Scientists, Secrets and Corporate Slavery: Health, Environmental, Ethical and Policy Perspectives



Albert Einstein, 1947

The nuclear age began in great secrecy in 1942.  A team of international scientists, supervised by General Leslie Groves of the Army Corps of Engineers, worked to develop the bombs that destroyed Hiroshima and Nagasaki, brought instant death to more than 200,000 people like you and me, and brought an agonizing death to even more. This summer, again, in Nagasaki, citizens mourned the death of about 5,500 pupils and teachers in the 1945 U.S. atomic bombing of their city.  Even today, after witnessing the nuclear horror on humans in 1945, scientists still continue to be hostages to the military, the military to the governments, the governments to the corporations, and the individuals who elect their governments to their own fears for survival and greed.

Undoubtedly, the arms race is fueled in a large part by a number of scientists in government laboratories and in industries, and not only by the military.  Boeing, Lockheed-Martin, Raytheon, and TRW, have split more than $2.2 billion in missile defense research and development in the last two years.  In the current election cycle they gave over $2 million in campaign contributions to 25 pro-BMD Senators.

On  September 21, 2000, the US Department of Energy (DOE) published a list of more than 577 sites that may have been involved in nuclear activities.  The DOE is examining each site for possible nuclear contamination.  The list includes more than 40 colleges and universities that may have conducted nuclear weapons research over the last 50 years.  At the same time, the US Department of Defense (DOD) plans to award $24 million to 35 academic institutions in the US in science and engineering fields to perform research “important to national defense.”  Proposals have been solicited by the Air Force Office of Scientific Research, the Army Research Office, the Office of Naval Research, and the Ballistic Missile Defense Organization’s Science and Technology Directorate.  The average award will be approximately $296,000.  (DOD Press Release 2/16/00)

The National Academy of Sciences released a report commissioned by the Department of Energy on August 7, 2000 that states that most of the sites where the US federal government built nuclear bombs will never be cleaned up enough to allow public access to the land.  The report also noted that the plan for guarding sites that are permanently contaminated is inadequate.

Confronted with the greatest dilemma in human history, to denounce war altogether or to abolish all life on earth, we still make plans to win wars.  Air Force Lt. Gen. Ronald Kadish, director of the Ballistic Missile Defense Organization, said, “Given our extensive toolbox and the 40 years of experience of the United States with offensive and defensive weapon systems, we know how to play the countermeasures / counter countermeasures game and we know how to win.” (Associated Press by Robert Burns Sep. 10, 2000)

Most Americans do not know that their government has been using nuclear extortion to maintain and expand global influence and control since the nuclear age began.  But there is no government in the world that does not know that a nuclear threat backs up every U.S. or U.S.- led military action anywhere in the world.  On more than twenty occasions, beginning with Truman’s threatened nuclear attack against the Soviet Union during the 1946 crisis over two northern Iranian provinces, U.S. presidents have prepared and/or threatened to initiate nuclear war during international crises.  The most recent such case was during the 1996 Taiwan crisis when the U.S. responded to Chinese nuclear rhetoric by deploying two nuclear capable aircraft carriers in waters immediately adjacent to the Taiwan Strait.  Other such nuclear threats during the Clinton administration have included North Korea, Iraq and Libya.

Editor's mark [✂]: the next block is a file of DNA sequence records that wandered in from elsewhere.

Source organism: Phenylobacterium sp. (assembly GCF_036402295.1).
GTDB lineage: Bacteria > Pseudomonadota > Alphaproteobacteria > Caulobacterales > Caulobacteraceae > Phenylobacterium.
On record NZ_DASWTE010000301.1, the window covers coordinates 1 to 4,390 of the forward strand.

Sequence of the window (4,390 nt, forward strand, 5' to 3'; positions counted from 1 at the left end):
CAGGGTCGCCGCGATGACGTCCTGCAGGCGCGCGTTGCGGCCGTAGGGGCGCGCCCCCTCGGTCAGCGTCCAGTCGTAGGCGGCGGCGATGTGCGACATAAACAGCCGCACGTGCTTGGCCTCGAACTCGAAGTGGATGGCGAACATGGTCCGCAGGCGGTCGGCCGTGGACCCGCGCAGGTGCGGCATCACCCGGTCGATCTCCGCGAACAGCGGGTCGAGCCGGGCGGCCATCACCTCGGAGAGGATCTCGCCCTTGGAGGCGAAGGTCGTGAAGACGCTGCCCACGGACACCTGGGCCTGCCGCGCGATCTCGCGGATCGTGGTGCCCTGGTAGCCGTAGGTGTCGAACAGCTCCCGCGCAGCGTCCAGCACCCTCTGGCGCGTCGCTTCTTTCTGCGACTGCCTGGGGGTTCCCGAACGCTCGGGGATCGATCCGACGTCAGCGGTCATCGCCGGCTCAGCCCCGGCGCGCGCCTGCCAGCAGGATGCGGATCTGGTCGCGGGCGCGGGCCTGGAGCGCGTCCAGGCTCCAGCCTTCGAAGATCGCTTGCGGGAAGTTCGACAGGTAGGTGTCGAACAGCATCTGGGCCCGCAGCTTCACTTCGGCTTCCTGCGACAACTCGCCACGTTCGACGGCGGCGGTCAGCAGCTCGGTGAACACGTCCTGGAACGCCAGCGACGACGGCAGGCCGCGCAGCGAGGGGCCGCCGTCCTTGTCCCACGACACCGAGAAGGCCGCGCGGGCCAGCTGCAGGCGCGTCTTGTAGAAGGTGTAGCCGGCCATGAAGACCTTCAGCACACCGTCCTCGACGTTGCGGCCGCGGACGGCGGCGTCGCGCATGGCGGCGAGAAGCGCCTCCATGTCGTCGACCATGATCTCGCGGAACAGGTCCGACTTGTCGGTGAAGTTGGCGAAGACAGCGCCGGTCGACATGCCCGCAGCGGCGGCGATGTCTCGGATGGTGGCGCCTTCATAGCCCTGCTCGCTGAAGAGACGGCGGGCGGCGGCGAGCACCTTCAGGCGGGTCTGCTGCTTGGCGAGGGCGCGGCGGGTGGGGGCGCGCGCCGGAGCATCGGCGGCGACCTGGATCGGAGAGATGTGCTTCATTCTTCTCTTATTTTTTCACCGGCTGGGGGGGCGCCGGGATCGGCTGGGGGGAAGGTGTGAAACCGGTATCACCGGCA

The U.S. government today does have physical power, but after it uses it, what happens?  As a result, the other nations are filled with wrath and indignation, and their people are made angrier. And after the other nations find the first opportunity to pay our government back with violence and death, their violence will be delivered against us.  Governments are given power by the people to protect the people, not to put them at high risk and eventually destroy them.

The world is waiting for America’s academic youth to zealously address the most important problem of our time, the preservation of peace.  The purest kind of political life is always confined to student life.  But as soon as the students leave their colleges and cease to be students, they sink into oblivion, they seek miserable employment, and carry on miserable tasks.  They rise no higher in their aspirations.  Fresh air and bright light, individual freedom and the empowerment that comes out of obedience to the Truth become more and more distant.

While most of the other nations of the earth are begging for peace, there are those few that persist in their nuclear hypocrisy and double talk, most notably today, the USA.  At the NPT 2000 Review Conference, the U.S. delegation provided the following “double-talk” public relations statement, “As the United States reduces the numbers of its nuclear weapons, it is also transforming the means to build them. Over the past decade, the United States has dramatically changed the role and mission of its nuclear-weapon complex from weapon research, development, testing, and production to weapon dismantlement, conversion for commercial use, environmental remediation, and stockpile stewardship.”  We can not disarm while, at the same time, we are arming.